² It appears that James M. Nixon’s Circus performed regularly in Washington D. C. every afternoon and evening at 7th and Pennsylvania during 1862 but in December 1862, Nixon divided the company and established a theatre in Alexandria. The company consisted of gymnasts, acrobats, horse riders, and clowns. In May 1863, one of their tightrope walkers named Miss Josephine Devenier was severely injured when she fell seven feet to the ground. In December 1862, the circus featured “Pete Jenkins” — a performer “dressed as a rube who would stumble about the ring to the merriment of the audience.” [Source: Clowns and Cannons: The American Circus During the Civil War, by William L. Slout.]
³ Mr. Barney Williams and his wife Maria — a “comic couple” — were most likely the performers at Grover’s Theatre on the night that William attended. They had a two-week stand at the theatre during this period.
TRANSCRIPTION LETTER THREE
Washington D. C.
February 26th 1863
Yours of the 20th was received with much pleasure & answered but as I feel a little homesick tonight, I think I cannot improve the time with more pleasure than in writing to you. It is now past ten o’clock but it is pleasant & moonlight, I cannot think of going to bed.
I have been out this evening taking a little walk with a friend of mine & I expect him in (every moment) to sleep with me so I think I will stay up & write until he comes but my letter will not be very interesting for I have written twice this week & sent all the news. My roommate — Mr. [George S.] Worcester — is to come back next Tuesday & then I shall not be quite as lonesome.
You need not be surprised if you see me drop in some evening next month for I have been thinking of coming for two or three weeks & you know when I make up my mind to go or come, I most always do it. I am in hopes you will change your mind about going to California & come to Washington [instead], for I think you would enjoy a trip here much better. If Washington is a miserable City, it has many attractions for a stranger. Anyone traveling might stay in Washington a week or two & enjoy themselves very much, but to make it a home is not quite so pleasant as it might be.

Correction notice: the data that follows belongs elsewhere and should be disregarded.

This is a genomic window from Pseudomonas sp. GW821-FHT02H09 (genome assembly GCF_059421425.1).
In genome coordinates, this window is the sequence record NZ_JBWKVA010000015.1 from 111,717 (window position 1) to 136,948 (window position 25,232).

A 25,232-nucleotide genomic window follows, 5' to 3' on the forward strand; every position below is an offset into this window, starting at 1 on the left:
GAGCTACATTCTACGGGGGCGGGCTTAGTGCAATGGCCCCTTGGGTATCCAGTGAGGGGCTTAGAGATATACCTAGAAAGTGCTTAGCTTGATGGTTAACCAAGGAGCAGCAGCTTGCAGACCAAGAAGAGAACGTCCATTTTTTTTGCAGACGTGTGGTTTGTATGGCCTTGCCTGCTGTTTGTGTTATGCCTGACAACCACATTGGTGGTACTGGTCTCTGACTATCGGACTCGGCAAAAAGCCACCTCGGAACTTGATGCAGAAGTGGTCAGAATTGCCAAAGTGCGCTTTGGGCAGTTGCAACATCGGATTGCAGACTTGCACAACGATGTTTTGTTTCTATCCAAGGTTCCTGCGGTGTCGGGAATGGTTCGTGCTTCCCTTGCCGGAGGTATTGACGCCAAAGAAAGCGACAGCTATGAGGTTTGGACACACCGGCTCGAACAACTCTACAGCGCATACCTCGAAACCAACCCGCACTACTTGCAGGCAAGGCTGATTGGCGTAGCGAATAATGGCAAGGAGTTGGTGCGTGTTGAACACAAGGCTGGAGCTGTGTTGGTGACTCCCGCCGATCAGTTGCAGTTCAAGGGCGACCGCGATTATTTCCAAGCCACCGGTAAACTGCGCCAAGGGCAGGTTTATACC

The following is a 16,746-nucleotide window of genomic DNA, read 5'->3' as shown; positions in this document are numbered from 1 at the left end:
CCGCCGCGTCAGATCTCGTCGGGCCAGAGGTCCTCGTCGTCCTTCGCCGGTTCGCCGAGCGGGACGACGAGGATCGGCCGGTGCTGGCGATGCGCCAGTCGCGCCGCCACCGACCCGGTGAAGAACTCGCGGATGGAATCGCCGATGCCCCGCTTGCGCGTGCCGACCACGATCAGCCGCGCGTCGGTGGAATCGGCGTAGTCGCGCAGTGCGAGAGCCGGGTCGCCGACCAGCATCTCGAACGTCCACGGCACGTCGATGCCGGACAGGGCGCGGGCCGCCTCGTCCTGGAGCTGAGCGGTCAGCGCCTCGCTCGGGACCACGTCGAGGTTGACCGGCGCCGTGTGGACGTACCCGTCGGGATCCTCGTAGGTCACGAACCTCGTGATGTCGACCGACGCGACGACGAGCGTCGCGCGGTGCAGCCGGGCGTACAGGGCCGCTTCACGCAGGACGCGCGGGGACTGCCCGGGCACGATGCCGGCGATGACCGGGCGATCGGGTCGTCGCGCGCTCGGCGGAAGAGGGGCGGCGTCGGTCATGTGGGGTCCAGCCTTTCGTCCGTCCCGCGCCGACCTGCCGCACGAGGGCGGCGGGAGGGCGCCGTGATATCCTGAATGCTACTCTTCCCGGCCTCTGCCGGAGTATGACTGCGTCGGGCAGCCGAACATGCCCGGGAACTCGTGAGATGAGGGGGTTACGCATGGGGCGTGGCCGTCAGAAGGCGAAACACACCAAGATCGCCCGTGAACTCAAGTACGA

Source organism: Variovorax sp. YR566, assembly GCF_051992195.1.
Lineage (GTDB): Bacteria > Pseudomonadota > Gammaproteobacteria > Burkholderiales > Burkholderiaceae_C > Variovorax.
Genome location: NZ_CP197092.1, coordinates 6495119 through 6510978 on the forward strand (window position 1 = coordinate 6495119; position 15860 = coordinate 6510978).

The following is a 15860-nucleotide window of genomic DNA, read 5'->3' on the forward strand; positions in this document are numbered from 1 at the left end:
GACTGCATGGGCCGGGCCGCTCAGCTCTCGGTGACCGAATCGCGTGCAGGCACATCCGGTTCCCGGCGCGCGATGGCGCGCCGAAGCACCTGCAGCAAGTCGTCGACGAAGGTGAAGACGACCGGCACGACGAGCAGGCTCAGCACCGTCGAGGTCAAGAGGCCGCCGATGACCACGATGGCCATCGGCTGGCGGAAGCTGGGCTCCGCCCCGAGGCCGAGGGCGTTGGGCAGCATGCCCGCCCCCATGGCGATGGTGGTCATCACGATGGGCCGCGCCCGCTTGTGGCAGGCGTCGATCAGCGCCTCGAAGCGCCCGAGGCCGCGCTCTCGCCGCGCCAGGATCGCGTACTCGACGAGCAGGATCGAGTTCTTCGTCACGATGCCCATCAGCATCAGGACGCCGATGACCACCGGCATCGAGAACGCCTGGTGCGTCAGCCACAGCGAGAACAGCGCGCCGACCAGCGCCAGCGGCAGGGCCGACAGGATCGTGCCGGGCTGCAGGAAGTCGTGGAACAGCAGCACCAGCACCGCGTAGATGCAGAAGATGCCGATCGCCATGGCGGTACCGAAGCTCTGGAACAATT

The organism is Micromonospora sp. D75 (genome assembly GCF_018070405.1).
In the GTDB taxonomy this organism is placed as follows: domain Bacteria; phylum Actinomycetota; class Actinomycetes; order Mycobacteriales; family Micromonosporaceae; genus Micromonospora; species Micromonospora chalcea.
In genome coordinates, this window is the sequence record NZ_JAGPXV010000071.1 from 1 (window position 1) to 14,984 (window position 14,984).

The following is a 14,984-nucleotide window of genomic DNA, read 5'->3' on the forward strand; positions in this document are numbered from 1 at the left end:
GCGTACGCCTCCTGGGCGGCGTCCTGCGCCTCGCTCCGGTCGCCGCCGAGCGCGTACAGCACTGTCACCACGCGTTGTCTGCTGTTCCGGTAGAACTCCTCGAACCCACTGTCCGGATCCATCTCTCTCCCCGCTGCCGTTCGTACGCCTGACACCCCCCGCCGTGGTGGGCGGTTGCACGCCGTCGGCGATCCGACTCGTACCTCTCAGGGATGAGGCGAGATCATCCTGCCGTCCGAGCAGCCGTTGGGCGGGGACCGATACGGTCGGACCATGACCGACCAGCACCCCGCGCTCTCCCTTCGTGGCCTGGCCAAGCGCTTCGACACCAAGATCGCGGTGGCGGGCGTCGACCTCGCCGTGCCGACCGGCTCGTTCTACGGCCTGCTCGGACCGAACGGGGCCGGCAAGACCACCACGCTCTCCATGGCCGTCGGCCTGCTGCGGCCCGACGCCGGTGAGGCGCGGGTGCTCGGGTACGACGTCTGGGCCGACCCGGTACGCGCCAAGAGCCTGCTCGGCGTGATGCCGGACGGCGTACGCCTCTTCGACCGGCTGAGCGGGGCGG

I think I will stop writing to Lillie S. for if she has not already found out who it is that is corresponding with her, I fear she will & then she will be so mad with me she will be for retaliating in some form I might not like. You said you would not tell for you thought it was too serious a matter. I cannot see anything very serious about it. I promised her some time ago I would write to her but I did not promise to sign my own name. This corresponding & signing a fictitious name is nothing very serious; I know of hundreds that have done it. When I was at work in Boston, I carried on a correspondence with a young lady at the Ladies Seminary at Worcester for more than six months & neither of us ever saw each other & probably never will. I wrote for mere pleasure & she probably done the same.
You will please not inspect this letter too strong for I scratched it off in somewhat of a hurry & it will not bear inspection.
Hoping to hear from you soon & that you have given up all ideas of going to the land of Gold. I am your most affectionate brother, — W. H. H. R.
TRANSCRIPTION LETTER FOUR
Washington D. C.
Tuesday Evening, March 24th 1863
Yours of the 22nd was received this evening with the usual amount of pleasure & I will endeavor to answer immediately — but my letter will be short for I sent you one yesterday which contained all the news.
Today has been very warm & pleasant & I have enjoyed myself much. I have been on the wharf all day with Mr. Colbert checking the different loads of hay & grain as they came off the barges. There is a boat leaves the wharf for Alexandria every hour & it is always crowded with good-looking young ladies so the time slips away quite pleasantly (& so do the ladies).